Welcome to the writing portal

Introduction

Writing is a cognitive and social activity involving neuropsychological and physical processes and the use of writing systems to create persistent representations of human language. A system of writing relies on many of the same semantic structures as the language it represents, such as lexicon and syntax, with the added dependency of a system of symbols representing that language's phonology and morphology. Nevertheless, written language may take on characteristics distinctive from any available in spoken language.

The outcome of this activity, also called "writing", and sometimes a "text", is a series of physically inscribed, mechanically transferred, or digitally represented linguistic symbols. The interpreter or activator of a text is called a "reader".

Writing systems do not themselves constitute languages (with the debatable exception of computer languages); they are a means of rendering language into a form that can be read and reconstructed by other humans separated by time and/or space. While not all languages use a writing system, those that do can complement and extend the capacities of spoken language by creating durable forms of language that can be transmitted across space (e.g. written correspondence) and stored over time (e.g. libraries or other public records). Writing can also have knowledge-transforming effects, since it allows humans to externalize their thinking in forms that are easier to reflect on, elaborate on, reconsider, and revise. (Full article...)

View new selections hereafter (purge)

Selected article

Modernist poetry is a mode of writing that is characterized by two main features. The first is technical innovation in the writing through the extensive use of free verse. The second is a move away from the Romantic idea of an unproblematic poetic 'self' directly addressing an equally unproblematic ideal reader or audience.

Modernist poetry in English is generally considered to have emerged in the early years of the 20th century with the appearance of the Imagist poets. In common with many other modernists, these poets were writing in reaction to what they saw as the excesses of Victorian poetry, with its emphasis on traditional formalism and overly flowery poetic diction. In many respects, their criticism of contemporary poetry echoes what William Wordsworth wrote in the Preface to Lyrical Ballads to instigate the Romantic movement in British poetry over a century earlier.

In general, the modernists saw themselves as looking back to the best practices of poets in earlier periods and other cultures. Their models included ancient Greek literature, Chinese and Japanese poetry, the troubadours, Dante and the medieval Italian philosophical poets (such as Guido Cavalcanti), and the English Metaphysical poets.

Much of the early poetry produced by these writers took the form of short, compact lyrics. However, as modernist poetry in English developed, longer poems came to the fore. These long poems represent the main contribution of the modernist movement to the 20th century English poetic canon. (Full article...)

More selected articles

Selected picture

Credit: Michal Maňas (User:snek01)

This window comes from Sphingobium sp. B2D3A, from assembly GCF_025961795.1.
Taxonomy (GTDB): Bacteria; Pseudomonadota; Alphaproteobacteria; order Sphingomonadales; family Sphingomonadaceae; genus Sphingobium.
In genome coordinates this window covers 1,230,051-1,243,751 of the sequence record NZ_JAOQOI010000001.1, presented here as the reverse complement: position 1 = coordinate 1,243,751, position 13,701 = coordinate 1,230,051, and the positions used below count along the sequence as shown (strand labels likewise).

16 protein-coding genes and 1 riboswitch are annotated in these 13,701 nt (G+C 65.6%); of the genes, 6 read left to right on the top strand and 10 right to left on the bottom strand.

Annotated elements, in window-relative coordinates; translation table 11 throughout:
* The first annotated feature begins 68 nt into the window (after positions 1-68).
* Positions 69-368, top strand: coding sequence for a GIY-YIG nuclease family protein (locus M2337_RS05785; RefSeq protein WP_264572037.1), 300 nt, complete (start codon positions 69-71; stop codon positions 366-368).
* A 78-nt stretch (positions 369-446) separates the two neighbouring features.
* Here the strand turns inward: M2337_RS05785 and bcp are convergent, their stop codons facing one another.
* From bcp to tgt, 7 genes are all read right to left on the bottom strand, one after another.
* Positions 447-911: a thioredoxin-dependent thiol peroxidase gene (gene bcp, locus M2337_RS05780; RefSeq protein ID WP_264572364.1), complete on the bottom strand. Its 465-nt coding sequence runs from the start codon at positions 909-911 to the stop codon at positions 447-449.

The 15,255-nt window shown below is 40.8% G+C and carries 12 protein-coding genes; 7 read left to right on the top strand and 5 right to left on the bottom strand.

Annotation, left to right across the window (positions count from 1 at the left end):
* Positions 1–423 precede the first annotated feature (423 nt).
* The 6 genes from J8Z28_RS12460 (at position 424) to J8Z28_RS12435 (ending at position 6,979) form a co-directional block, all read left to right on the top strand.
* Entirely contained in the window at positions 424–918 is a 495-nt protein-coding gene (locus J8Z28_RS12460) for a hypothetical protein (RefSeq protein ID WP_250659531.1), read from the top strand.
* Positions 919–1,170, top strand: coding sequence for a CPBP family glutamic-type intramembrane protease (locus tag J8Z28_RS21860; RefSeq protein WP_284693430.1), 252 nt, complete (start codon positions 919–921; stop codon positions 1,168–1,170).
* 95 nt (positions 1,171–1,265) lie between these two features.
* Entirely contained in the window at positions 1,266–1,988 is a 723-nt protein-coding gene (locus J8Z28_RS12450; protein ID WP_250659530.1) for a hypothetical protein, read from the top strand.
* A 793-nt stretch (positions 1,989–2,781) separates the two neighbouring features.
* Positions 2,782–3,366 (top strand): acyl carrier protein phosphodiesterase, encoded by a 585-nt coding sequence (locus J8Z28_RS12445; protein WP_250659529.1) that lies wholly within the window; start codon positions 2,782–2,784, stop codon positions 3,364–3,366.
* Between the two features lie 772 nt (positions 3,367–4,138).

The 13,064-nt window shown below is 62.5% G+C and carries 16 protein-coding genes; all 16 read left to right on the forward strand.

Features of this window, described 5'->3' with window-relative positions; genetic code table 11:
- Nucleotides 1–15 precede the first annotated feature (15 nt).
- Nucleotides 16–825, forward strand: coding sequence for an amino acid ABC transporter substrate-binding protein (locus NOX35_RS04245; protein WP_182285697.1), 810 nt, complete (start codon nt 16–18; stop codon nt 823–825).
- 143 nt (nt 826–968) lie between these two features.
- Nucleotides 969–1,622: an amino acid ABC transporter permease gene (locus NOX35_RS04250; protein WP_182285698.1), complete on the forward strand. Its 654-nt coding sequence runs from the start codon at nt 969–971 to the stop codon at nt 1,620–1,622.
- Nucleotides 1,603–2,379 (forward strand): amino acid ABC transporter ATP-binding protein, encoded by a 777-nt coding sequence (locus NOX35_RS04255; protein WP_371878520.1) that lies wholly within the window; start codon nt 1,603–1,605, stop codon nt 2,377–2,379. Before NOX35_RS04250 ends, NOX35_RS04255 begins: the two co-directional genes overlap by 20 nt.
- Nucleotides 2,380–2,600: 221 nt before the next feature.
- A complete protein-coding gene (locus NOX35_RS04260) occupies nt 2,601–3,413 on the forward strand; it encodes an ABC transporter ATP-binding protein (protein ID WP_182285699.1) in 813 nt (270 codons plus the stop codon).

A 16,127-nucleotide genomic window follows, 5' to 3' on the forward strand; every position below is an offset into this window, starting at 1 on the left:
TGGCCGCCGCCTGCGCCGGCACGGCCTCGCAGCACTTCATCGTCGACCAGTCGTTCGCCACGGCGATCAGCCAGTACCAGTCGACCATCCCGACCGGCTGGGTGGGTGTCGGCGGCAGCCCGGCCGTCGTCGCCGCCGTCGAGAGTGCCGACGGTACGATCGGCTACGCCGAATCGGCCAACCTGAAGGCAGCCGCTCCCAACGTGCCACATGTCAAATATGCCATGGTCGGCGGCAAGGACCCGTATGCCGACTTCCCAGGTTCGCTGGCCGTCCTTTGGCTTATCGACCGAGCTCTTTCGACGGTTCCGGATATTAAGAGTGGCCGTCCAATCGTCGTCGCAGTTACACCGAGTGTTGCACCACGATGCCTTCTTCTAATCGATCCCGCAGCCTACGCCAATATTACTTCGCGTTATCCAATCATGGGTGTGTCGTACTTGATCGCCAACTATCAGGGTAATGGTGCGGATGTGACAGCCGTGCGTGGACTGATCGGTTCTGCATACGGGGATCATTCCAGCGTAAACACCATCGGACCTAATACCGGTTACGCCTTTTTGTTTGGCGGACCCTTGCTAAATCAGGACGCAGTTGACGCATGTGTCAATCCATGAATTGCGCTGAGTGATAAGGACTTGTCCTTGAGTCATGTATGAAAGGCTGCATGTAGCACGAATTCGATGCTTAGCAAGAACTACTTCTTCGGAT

A braille writer. The braille system is a method that is widely used by blind people to read and write, and was the first digital form of writing.
  • More selected pictures

Selected biography

Henry George (September 2, 1839 – October 29, 1897) was an American writer, politician and political economist, who was the most influential proponent of the land value tax, also known as the "single tax" on land. He inspired the economic philosophy known as Georgism, whose main tenet is that people should own what they create, but that everything found in nature, most importantly land, belongs equally to all humanity. His most famous work, Progress and Poverty (1879), is a treatise on inequality, the cyclic nature of industrial economies, and the use of the land value tax as a possible remedy.

Henry George is best known for his argument that the economic rent of land should be shared by society rather than being owned privately. The clearest statement of this view is found in Progress and Poverty: "We must make land common property." By taxing land values, society could recapture the value of its common inheritance, and eliminate the need for taxes on productive activity. (Full article...)

More selected biographies

Did you know...

... that the Korean alphabet Hangul was promulgated by the Korean king Sejong the Great after being developed under his guidance by a team of researchers? It is the rare example of a writing system that is thoroughly planned after scientific points of view.

Categories

Category puzzle
Category puzzle

WritingCalligraphyPenmanshipWriting implementsInksAlphabetic writing systemsAbjadAbugidaKanjiLogographic writing systemsWriting systemsCyrillic alphabetsHellenic scriptsScript typefaces

Major topics

Calligraphy
Western calligraphyIslamic calligraphyIndian calligraphyChinese calligraphyKorean calligraphyJapanese calligraphyPersian calligraphyManuscript
Writing instruments
PenInk brushesInksInk stoneQalamQuillDip penNibPaperWriting slatePencil • TypewriterWord processorDry erase markerTouchscreen

Things you can do


Here are some tasks awaiting attention:
  • Verify : Creative writing, Fiction, Literature, Print culture.
  • Other : Improve the Writing portal. Add more relevant information to the "More selected..." archive sections: open the link and add data to a new subsection. Add links to this portal in relevant articles with ((Portal|Writing)).

WikiProjects

WikiProjects
WikiProjects

Related portals

Associated Wikimedia

The following Wikimedia Foundation sister projects provide more on this subject:

References

Purge server cache